Despite the Winter 2021-22 default tariff price cap being a new record at £1,277, the latest forecast from Cornwall Insight modelling indicates that the Summer 2022 cap will see a further increase of approximately 14% increase against the Winter 2021-22 cap – taking the Summer 2022 cap to £1,455 per annum for a typical dual fuel customer.
Dr. Craig Lowrey, Senior Consultant at Cornwall Insight, said:
“These figures reflect material increases in the period since our most recent default tariff cap forecast at the end of July 2021. However, there is a lot of uncertainty regarding the wholesale market – and a long way to go before future default cap levels are confirmed in February 2022. The nature of the cap methodology means that some of the recent wholesale increases are already being priced into Ofgem’s formulae.
“The wholesale price methodology for the default tariff cap changes on a seasonal basis and effectively uses a 12-month rolling hedging strategy applied on a continuous quarterly (gas) or seasonal (electricity) basis.
“The cap uses a representative hedging profile for a typical domestic customer with weightings applied to quarterly and/or seasonal prices as required. Although a supplier could theoretically map the hedging requirements for its customers on a default tariff product to the Ofgem profile, there is no evidence of this practice being adopted.
“This means that in the case of the Winter 2021-22 cap, the observation window closed at the end of July 2021, with those energy suppliers that had not been able to hedge their positions in line with the cap methodology retaining an element of exposure to the wholesale market.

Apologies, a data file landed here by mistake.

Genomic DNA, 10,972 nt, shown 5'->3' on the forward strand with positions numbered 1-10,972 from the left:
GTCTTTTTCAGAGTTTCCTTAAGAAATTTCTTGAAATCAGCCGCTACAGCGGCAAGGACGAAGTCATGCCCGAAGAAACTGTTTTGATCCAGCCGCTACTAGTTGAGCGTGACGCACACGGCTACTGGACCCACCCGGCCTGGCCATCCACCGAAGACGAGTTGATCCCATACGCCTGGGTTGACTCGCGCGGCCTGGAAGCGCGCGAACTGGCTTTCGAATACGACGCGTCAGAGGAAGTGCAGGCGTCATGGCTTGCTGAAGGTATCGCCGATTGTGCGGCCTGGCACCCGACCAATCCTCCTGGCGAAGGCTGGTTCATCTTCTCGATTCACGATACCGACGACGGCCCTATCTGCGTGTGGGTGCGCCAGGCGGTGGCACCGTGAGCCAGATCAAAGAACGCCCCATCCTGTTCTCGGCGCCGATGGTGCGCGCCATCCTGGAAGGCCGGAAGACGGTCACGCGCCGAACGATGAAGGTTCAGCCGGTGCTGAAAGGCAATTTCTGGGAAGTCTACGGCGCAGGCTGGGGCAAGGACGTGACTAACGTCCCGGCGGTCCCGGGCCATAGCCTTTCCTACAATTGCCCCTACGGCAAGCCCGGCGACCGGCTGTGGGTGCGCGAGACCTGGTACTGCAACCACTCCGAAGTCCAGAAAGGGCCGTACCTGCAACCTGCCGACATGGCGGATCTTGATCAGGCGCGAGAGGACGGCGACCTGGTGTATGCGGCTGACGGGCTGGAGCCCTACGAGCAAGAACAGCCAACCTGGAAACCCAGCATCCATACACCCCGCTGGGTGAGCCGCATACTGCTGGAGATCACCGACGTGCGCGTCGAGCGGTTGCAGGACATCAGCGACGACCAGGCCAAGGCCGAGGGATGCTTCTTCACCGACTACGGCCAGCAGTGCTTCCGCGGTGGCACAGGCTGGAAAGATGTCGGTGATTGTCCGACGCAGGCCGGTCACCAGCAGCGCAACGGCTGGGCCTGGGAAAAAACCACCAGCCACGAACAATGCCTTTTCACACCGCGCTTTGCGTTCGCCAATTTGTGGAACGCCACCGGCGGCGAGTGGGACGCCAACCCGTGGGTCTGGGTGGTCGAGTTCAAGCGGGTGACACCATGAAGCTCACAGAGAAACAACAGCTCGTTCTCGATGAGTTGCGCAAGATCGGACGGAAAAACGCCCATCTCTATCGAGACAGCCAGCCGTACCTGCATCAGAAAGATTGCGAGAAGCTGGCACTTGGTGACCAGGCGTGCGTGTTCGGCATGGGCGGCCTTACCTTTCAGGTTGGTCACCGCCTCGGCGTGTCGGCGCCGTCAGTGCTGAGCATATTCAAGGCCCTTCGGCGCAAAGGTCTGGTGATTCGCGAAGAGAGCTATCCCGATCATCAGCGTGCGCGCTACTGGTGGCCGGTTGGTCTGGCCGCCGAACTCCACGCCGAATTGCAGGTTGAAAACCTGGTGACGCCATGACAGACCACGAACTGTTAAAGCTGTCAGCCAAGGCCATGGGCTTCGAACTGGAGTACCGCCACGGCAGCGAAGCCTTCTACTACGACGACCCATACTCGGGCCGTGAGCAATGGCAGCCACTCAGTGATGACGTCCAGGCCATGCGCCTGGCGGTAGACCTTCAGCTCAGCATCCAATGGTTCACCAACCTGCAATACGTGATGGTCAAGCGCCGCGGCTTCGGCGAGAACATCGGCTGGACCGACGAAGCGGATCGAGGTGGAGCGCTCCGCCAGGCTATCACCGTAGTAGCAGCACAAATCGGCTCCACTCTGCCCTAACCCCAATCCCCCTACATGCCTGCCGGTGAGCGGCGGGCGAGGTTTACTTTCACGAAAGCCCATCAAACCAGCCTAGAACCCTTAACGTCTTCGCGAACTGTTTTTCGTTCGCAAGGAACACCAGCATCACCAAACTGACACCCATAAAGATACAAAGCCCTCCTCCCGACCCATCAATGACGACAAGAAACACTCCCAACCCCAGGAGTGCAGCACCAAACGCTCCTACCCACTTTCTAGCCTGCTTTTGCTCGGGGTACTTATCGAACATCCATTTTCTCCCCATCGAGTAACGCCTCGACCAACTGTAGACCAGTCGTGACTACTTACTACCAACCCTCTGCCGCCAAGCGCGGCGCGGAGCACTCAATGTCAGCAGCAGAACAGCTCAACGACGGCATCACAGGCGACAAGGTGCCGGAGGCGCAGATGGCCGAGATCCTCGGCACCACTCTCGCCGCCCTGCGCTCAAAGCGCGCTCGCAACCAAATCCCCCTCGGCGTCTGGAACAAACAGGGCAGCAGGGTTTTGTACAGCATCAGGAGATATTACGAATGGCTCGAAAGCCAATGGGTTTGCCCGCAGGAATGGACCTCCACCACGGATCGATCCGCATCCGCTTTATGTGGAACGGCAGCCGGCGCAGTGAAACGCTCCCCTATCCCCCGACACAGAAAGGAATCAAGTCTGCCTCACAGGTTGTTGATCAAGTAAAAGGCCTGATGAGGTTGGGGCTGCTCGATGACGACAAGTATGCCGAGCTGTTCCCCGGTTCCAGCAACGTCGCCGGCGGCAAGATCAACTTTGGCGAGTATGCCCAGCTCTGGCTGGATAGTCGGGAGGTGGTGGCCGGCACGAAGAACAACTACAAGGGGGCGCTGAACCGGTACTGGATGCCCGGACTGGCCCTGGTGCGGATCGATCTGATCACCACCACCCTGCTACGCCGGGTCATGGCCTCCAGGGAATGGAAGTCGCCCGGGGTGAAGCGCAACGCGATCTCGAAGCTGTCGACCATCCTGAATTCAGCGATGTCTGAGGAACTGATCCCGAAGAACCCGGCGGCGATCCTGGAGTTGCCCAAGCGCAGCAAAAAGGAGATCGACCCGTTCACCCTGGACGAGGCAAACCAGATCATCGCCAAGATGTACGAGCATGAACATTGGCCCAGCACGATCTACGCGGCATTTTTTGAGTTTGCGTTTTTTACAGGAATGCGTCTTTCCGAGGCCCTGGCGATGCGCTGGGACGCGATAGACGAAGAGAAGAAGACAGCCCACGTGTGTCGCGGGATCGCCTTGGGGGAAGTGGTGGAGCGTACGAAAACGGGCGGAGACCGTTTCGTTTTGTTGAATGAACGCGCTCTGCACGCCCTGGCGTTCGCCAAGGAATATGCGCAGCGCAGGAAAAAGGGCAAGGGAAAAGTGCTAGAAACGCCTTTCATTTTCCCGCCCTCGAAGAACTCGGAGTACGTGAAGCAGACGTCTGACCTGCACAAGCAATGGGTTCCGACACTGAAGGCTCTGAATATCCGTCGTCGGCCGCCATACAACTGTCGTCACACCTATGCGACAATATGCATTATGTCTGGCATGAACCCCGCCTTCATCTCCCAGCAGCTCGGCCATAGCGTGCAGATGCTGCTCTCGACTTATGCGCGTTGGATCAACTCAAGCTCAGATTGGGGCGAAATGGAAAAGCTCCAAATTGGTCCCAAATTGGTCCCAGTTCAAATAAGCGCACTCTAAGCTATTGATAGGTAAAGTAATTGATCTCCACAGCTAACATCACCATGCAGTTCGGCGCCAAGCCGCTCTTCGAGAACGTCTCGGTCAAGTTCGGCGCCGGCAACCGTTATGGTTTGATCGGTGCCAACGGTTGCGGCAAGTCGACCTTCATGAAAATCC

“It also means that we are already in the six-month window for the Summer 2022 cap, and with record wholesale prices now being priced in, we would need to see a material and sustained reduction in the wholesale market to avoid the kind of cap levels we are predicting for that period.
“In particular, smaller suppliers which – potentially due to costly collateral requirements and fees associated with trading – are not able to hedge in the medium to longer-term manner implied by the cap methodology have found themselves at a comparative disadvantage against their typically larger counterparts that are in a position to hedge in line with the cap.
“However, the conditions could potentially be reversed in a falling market, with those smaller suppliers using a more flexible, shorter-term hedging strategy being at a comparative advantage against those companies that had adopted a longer-term hedging strategy.
“The prospect of the greatest enforced consolidation in the retail supply market since that triggered by the collapse of TXU Energi in October 2002, due paradoxically to a record slump in wholesale prices and its effects on that company’s hedging strategy, risks compromising the overarching objectives of the default tariff cap – competition and customer choice – and turning back the clock to an oligopoly retail supply market.”
Notes to Editors
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